The congressional deficit-reduction “super committee” has less than a month to bang out an agreement that would reduce the federal defict by at least $1.5 trillion over the next decade. 6th District Congressman Jim Clyburn is one of six Democrats on the 12 member group which also includes six Republicans.
In an interview Wednesday with Columbia affiliate WVOC, Clyburn says the reductions cannot all be spending cuts, saying it would prove ruinous to the economy.
If the super committee doesn’t meet its deadline, a number of automatic cuts would go into effect for the 2013 fiscal year. The vast majority of the back-up plan cuts would fall on discretionary spending, with half of the $109 billion yearly cuts coming from defense spending. Social Security and Medicaid would remain untouched. The third major entitlement program, Medicare, would be cut a maximum of 2 percent, or about $11 billion in the fiscal year 2013 budget.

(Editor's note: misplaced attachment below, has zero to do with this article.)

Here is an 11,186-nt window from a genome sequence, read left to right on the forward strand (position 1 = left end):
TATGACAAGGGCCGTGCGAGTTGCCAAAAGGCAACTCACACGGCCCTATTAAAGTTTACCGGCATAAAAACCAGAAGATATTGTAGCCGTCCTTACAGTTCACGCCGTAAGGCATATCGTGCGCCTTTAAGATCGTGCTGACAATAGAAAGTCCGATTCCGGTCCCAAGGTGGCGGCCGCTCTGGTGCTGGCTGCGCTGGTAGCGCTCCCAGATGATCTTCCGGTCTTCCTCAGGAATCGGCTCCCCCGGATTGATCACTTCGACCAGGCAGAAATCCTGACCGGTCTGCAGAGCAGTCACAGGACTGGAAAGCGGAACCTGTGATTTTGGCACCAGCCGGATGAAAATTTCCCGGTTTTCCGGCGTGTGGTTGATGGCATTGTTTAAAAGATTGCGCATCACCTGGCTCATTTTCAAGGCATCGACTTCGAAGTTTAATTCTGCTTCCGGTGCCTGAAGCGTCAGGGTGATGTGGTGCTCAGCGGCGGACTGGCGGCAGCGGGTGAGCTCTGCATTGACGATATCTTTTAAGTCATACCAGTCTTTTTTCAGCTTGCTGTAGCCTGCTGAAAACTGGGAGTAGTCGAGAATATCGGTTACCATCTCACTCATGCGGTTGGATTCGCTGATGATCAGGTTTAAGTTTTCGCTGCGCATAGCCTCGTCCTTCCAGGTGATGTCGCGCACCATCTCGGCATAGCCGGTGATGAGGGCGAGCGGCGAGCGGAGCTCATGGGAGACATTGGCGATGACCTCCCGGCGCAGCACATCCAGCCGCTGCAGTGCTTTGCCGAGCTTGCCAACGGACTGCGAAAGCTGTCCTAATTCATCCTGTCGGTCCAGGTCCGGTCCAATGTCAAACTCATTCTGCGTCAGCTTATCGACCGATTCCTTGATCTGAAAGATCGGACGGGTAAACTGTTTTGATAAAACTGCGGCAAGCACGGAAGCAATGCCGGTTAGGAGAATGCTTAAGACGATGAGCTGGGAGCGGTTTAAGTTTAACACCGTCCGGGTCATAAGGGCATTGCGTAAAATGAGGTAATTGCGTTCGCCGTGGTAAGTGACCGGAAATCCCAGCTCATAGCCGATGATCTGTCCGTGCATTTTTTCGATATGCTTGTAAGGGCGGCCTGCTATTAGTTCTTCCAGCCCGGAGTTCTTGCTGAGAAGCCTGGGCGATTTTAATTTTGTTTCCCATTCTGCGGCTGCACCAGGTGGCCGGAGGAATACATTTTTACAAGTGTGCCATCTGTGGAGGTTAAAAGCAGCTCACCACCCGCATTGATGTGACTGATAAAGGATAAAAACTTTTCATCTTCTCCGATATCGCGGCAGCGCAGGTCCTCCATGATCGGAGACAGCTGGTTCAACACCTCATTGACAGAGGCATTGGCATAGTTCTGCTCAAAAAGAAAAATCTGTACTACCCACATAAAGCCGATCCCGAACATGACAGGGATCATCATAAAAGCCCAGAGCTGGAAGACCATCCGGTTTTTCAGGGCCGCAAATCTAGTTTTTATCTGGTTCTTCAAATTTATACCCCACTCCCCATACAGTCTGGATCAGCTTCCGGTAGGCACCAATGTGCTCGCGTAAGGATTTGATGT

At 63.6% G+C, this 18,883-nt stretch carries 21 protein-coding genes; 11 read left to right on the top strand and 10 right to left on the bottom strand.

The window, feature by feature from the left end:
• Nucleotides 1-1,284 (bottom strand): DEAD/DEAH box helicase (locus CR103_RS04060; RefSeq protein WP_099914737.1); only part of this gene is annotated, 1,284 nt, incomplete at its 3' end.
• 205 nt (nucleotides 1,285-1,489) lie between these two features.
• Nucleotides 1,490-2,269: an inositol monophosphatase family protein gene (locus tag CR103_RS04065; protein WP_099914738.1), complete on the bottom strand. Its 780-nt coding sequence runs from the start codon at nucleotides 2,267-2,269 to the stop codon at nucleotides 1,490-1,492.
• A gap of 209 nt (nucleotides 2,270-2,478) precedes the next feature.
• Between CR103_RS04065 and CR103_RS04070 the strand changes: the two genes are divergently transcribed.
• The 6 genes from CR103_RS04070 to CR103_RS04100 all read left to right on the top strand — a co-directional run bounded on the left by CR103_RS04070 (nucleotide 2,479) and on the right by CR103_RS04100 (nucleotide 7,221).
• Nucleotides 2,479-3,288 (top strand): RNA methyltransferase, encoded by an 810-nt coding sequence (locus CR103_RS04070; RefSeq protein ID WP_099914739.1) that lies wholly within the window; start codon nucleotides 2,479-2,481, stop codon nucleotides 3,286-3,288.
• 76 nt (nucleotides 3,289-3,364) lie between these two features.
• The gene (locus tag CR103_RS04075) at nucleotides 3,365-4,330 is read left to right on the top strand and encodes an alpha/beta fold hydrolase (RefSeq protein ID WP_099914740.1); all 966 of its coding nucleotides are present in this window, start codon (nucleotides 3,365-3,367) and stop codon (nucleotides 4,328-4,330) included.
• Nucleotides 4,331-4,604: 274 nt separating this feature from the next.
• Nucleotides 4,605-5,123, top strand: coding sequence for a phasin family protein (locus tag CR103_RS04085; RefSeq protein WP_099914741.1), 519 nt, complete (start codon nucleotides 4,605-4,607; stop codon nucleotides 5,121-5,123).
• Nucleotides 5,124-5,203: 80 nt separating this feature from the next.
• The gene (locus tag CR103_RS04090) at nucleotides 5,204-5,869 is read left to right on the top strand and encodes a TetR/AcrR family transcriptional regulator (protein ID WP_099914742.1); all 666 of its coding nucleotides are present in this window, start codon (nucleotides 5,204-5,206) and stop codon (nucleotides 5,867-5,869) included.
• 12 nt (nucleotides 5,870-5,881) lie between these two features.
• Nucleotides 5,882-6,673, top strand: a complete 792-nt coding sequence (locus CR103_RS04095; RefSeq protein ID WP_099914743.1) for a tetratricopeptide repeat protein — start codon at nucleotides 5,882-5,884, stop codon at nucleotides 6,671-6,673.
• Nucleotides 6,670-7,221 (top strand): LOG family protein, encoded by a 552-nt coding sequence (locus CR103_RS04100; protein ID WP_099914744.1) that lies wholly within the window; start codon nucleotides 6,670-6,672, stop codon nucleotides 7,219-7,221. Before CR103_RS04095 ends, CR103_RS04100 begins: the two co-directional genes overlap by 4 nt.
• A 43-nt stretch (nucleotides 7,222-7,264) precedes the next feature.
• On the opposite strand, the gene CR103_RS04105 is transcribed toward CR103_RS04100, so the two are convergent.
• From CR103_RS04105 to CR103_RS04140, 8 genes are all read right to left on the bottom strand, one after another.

Clyburn says the deal that the super committee is attempting to hammer out would include several forms of deficit reduction. While a number of critics have expressed doubt that the bipartisan committee will agree on a plan before the deadline. Clyburn says he remains hopeful.
AUDIO: Clyburn says debt reduction cannot involve only spending cuts